Being a parent today can be a pain in the neck, I know. I don’t recall my mom or dad ever needing to get involved in checking up on what I was being taught in school, or that I was completing assignments, showing up on time, anything like that. Kids were assumed to be mature enough to transact business with teachers directly, minus parent oversight.

Today, I find that teachers fully expect parents to be right in there with the student, all but attending classes with them. One of our kids had a teacher who sent homework assignments by email to the parents, not to the kids! The parent had to then forward the email and communicate the assignment to the student. It’s routine that a school now expects parents to keep up to date with homework by going online to the school’s website and monitoring your child’s daily performance.

The omnipresence of computers in grade school has been a huge mistake, something that will be recognized in the future, I predict. The downside of it is that kids are infantilized, parents add a further responsibility to their day, and, much worse, young people are continually tempted by the whole Internet’s worth of garbage. How teachers and parents could be so supremely na�ve as to thrust this stuff into kids’ hands, and insist that everyone else do so as well, I do not know.

The flipside, the good part, of all this is that teachers should not be surprised if, in using Cosmos in the classroom, they find that thoughtful parents are supplementing Tyson’s atheist sermonizing with critical examinations like the ones in our book, pointing out the materialist fictions in the series.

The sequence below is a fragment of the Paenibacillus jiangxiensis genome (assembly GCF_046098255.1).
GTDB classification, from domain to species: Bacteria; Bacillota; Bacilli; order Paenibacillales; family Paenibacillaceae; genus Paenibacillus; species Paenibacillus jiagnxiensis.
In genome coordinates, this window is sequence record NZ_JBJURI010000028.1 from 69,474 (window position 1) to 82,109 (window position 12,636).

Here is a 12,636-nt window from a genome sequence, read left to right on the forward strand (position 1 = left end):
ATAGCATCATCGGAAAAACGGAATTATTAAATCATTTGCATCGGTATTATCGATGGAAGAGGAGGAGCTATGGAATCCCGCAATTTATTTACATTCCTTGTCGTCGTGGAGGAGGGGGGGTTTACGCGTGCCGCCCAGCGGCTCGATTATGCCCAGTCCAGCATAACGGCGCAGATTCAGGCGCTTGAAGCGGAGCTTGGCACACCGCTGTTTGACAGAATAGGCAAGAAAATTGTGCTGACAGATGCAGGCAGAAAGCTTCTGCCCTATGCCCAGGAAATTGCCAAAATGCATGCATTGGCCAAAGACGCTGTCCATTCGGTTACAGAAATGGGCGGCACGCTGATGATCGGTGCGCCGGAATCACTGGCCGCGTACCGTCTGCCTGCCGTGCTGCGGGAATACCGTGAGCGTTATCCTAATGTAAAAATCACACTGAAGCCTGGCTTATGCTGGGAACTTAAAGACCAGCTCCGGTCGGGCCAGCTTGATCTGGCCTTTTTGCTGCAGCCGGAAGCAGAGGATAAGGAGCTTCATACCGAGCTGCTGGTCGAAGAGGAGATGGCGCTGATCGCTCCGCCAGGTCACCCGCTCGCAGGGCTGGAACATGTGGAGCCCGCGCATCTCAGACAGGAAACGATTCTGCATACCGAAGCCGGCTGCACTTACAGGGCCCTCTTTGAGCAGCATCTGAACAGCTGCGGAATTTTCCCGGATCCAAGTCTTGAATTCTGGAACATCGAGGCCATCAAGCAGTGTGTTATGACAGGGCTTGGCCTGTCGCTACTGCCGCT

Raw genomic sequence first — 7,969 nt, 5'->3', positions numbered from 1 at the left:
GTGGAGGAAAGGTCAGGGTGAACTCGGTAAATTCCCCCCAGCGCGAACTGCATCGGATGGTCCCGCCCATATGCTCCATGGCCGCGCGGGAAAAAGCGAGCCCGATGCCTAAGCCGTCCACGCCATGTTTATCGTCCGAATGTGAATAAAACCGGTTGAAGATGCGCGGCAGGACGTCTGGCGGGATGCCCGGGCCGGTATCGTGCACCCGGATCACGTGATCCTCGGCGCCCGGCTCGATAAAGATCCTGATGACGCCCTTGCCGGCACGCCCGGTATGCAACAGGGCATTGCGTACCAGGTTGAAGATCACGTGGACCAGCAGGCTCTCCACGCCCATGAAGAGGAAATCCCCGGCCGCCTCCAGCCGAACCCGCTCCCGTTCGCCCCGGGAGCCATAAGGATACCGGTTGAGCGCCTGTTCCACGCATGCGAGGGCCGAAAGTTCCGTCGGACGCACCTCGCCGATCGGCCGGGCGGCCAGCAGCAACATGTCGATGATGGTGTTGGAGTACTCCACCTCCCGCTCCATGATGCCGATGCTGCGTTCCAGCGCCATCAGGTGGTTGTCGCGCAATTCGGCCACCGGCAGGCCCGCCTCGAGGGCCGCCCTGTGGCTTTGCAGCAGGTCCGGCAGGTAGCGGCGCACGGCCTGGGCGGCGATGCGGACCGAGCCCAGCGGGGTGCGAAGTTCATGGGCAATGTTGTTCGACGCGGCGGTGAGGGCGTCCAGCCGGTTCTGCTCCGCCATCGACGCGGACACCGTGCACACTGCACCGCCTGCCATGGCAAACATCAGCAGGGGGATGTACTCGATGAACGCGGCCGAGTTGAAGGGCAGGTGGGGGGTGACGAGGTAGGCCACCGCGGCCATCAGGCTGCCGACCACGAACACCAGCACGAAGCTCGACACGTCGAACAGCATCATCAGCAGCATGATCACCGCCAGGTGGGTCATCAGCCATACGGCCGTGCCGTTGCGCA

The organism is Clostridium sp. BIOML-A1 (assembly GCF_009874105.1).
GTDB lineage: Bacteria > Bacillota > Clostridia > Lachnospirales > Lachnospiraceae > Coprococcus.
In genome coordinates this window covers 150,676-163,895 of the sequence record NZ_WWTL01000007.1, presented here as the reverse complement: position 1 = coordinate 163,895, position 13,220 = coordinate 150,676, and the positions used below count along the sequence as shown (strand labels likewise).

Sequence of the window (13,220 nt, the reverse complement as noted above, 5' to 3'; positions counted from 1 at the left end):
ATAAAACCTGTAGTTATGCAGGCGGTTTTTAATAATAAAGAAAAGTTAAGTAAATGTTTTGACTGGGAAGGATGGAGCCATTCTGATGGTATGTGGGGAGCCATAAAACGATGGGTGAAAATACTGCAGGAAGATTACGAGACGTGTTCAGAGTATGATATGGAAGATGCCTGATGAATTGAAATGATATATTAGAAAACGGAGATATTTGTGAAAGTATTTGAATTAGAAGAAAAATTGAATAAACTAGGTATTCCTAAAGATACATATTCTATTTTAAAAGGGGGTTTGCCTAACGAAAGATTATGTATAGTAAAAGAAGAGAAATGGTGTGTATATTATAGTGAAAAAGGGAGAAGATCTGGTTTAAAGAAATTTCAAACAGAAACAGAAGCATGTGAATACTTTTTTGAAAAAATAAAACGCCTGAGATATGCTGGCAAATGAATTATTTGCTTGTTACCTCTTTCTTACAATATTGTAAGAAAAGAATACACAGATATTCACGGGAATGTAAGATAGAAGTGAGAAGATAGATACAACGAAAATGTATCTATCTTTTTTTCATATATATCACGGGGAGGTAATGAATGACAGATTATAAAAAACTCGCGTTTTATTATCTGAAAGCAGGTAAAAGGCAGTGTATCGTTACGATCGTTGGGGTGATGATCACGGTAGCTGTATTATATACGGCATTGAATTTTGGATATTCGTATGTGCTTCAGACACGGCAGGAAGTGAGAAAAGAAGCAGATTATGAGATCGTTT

When kids start talking back and raising informed questions — Did the Catholic Church really burn a scientist to death for teaching that the Earth goes around the sun? Does science really prove that Earth has no special place in the universe? Are climate-change skeptics really like Nazis? — teachers will need to respond. And just let them try. Now that is one class I would like to sit in on!

Really, and let me emphasize this, Cosmos is not appropriate for public schools, where you’re not supposed to advocate any religion, including atheism. But if instructors insist on using it, a careful teacher should read our book on his own time, for background and for balance. If teachers don’t think of that, parents should suggest it to them.

I’m on Twitter. Follow me @d_klinghoffer.

David Klinghoffer

Senior Fellow and Editor, Evolution News
David Klinghoffer is a Senior Fellow at Discovery Institute and the editor of Evolution News & Science Today, the daily voice of Discovery Institute’s Center for Science & Culture, reporting on intelligent design, evolution, and the intersection of science and culture. Klinghoffer is also the author of six books, a former senior editor and literary editor at National Review magazine, and has written for the Los Angeles Times, New York Times, Wall Street Journal, Washington Post, Seattle Times, Commentary, and other publications. Born in Santa Monica, California, he graduated from Brown University in 1987 with an A.B. magna cum laude in comparative literature and religious studies. David lives near Seattle, Washington, with his wife and children.